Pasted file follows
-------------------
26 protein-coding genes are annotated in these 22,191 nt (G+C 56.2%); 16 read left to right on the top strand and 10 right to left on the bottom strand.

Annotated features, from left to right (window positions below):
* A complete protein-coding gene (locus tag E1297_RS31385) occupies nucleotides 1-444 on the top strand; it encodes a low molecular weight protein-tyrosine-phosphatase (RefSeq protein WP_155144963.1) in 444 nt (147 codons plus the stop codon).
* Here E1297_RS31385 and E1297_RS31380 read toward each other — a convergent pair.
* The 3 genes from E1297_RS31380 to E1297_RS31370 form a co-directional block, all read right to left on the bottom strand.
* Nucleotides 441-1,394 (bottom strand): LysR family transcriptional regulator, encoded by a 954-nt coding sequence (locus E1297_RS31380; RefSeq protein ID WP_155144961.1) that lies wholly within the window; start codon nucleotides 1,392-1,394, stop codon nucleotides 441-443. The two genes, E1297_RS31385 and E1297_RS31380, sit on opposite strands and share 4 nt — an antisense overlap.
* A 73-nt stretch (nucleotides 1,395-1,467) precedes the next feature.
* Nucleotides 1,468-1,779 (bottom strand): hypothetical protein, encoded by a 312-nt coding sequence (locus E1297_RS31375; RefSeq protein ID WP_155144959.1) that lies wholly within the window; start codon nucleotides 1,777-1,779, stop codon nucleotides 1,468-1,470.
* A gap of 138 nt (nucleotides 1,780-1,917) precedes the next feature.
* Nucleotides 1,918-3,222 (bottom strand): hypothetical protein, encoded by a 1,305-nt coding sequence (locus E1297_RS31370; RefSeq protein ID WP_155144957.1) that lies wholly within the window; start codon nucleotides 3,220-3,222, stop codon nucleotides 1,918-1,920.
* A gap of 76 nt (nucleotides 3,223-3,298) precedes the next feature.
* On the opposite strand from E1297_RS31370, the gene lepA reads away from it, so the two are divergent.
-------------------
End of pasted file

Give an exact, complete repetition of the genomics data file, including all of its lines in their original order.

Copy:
26 protein-coding genes are annotated in these 22,191 nt (G+C 56.2%); 16 read left to right on the top strand and 10 right to left on the bottom strand.

Annotated features, from left to right (window positions below):
* A complete protein-coding gene (locus tag E1297_RS31385) occupies nucleotides 1-444 on the top strand; it encodes a low molecular weight protein-tyrosine-phosphatase (RefSeq protein WP_155144963.1) in 444 nt (147 codons plus the stop codon).
* Here E1297_RS31385 and E1297_RS31380 read toward each other — a convergent pair.
* The 3 genes from E1297_RS31380 to E1297_RS31370 form a co-directional block, all read right to left on the bottom strand.
* Nucleotides 441-1,394 (bottom strand): LysR family transcriptional regulator, encoded by a 954-nt coding sequence (locus E1297_RS31380; RefSeq protein ID WP_155144961.1) that lies wholly within the window; start codon nucleotides 1,392-1,394, stop codon nucleotides 441-443. The two genes, E1297_RS31385 and E1297_RS31380, sit on opposite strands and share 4 nt — an antisense overlap.
* A 73-nt stretch (nucleotides 1,395-1,467) precedes the next feature.
* Nucleotides 1,468-1,779 (bottom strand): hypothetical protein, encoded by a 312-nt coding sequence (locus E1297_RS31375; RefSeq protein ID WP_155144959.1) that lies wholly within the window; start codon nucleotides 1,777-1,779, stop codon nucleotides 1,468-1,470.
* A gap of 138 nt (nucleotides 1,780-1,917) precedes the next feature.
* Nucleotides 1,918-3,222 (bottom strand): hypothetical protein, encoded by a 1,305-nt coding sequence (locus E1297_RS31370; RefSeq protein ID WP_155144957.1) that lies wholly within the window; start codon nucleotides 3,220-3,222, stop codon nucleotides 1,918-1,920.
* A gap of 76 nt (nucleotides 3,223-3,298) precedes the next feature.
* On the opposite strand from E1297_RS31370, the gene lepA reads away from it, so the two are divergent.